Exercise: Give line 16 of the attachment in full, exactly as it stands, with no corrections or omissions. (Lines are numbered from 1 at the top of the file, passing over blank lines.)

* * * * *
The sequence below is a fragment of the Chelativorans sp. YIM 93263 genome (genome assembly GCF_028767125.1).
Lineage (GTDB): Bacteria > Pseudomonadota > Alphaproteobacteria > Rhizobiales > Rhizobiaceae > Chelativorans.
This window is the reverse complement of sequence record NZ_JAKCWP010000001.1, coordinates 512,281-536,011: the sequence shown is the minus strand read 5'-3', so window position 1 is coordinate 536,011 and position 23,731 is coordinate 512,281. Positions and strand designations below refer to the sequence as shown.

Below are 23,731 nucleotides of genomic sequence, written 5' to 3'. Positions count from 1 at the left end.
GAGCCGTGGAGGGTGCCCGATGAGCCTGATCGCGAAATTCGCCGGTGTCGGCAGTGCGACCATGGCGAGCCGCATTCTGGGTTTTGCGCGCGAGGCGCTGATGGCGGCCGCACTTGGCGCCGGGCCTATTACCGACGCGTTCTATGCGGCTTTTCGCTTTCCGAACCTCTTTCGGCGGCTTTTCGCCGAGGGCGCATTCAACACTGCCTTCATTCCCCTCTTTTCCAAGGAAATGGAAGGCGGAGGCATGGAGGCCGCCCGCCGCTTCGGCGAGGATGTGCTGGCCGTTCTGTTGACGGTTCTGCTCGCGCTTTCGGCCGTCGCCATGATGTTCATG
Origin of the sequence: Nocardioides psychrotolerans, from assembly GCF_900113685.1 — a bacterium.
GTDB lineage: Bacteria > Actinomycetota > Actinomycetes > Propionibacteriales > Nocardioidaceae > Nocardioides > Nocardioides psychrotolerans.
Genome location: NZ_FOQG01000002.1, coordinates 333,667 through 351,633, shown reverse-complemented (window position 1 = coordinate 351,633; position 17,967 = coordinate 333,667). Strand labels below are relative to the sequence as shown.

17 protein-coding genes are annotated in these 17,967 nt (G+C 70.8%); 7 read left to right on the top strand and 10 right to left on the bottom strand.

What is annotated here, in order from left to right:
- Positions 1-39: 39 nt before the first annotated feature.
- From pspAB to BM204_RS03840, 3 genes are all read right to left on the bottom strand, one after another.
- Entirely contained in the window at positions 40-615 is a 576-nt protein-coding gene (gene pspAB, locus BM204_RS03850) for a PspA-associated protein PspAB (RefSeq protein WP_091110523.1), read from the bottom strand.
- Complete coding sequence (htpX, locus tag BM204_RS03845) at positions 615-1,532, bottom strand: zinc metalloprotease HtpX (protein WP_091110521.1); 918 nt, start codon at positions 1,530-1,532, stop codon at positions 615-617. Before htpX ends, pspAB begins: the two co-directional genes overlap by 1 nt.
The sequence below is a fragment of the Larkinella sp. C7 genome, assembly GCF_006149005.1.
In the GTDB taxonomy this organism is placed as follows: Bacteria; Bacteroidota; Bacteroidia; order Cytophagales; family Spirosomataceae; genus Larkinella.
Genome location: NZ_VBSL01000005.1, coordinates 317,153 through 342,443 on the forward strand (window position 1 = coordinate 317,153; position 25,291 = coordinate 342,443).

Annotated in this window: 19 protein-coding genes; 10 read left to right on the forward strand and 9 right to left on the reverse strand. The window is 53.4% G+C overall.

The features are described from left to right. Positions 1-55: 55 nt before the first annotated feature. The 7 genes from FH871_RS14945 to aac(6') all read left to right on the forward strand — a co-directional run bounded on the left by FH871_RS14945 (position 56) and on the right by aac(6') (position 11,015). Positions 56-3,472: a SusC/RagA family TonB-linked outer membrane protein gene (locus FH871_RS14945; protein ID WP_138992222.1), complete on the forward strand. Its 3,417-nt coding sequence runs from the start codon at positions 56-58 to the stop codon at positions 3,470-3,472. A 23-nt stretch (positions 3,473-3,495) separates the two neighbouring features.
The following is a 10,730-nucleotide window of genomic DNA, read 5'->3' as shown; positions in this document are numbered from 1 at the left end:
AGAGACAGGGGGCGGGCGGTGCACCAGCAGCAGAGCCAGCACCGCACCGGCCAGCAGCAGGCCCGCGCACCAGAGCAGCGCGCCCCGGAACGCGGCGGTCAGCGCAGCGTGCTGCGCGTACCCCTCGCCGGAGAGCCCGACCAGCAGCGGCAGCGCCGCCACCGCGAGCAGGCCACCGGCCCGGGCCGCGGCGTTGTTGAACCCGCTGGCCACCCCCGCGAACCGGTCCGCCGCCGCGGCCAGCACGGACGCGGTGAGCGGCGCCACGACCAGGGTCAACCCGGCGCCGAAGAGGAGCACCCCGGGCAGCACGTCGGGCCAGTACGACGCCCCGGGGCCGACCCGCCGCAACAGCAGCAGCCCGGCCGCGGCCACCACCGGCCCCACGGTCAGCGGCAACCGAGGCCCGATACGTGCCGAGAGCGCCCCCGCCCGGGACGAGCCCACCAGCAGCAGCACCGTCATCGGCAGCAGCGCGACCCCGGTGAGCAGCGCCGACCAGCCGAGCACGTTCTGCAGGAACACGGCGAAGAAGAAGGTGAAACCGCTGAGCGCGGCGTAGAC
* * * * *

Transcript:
In the GTDB taxonomy this organism is placed as follows: Bacteria; Bacteroidota; Bacteroidia; order Cytophagales; family Spirosomataceae; genus Larkinella.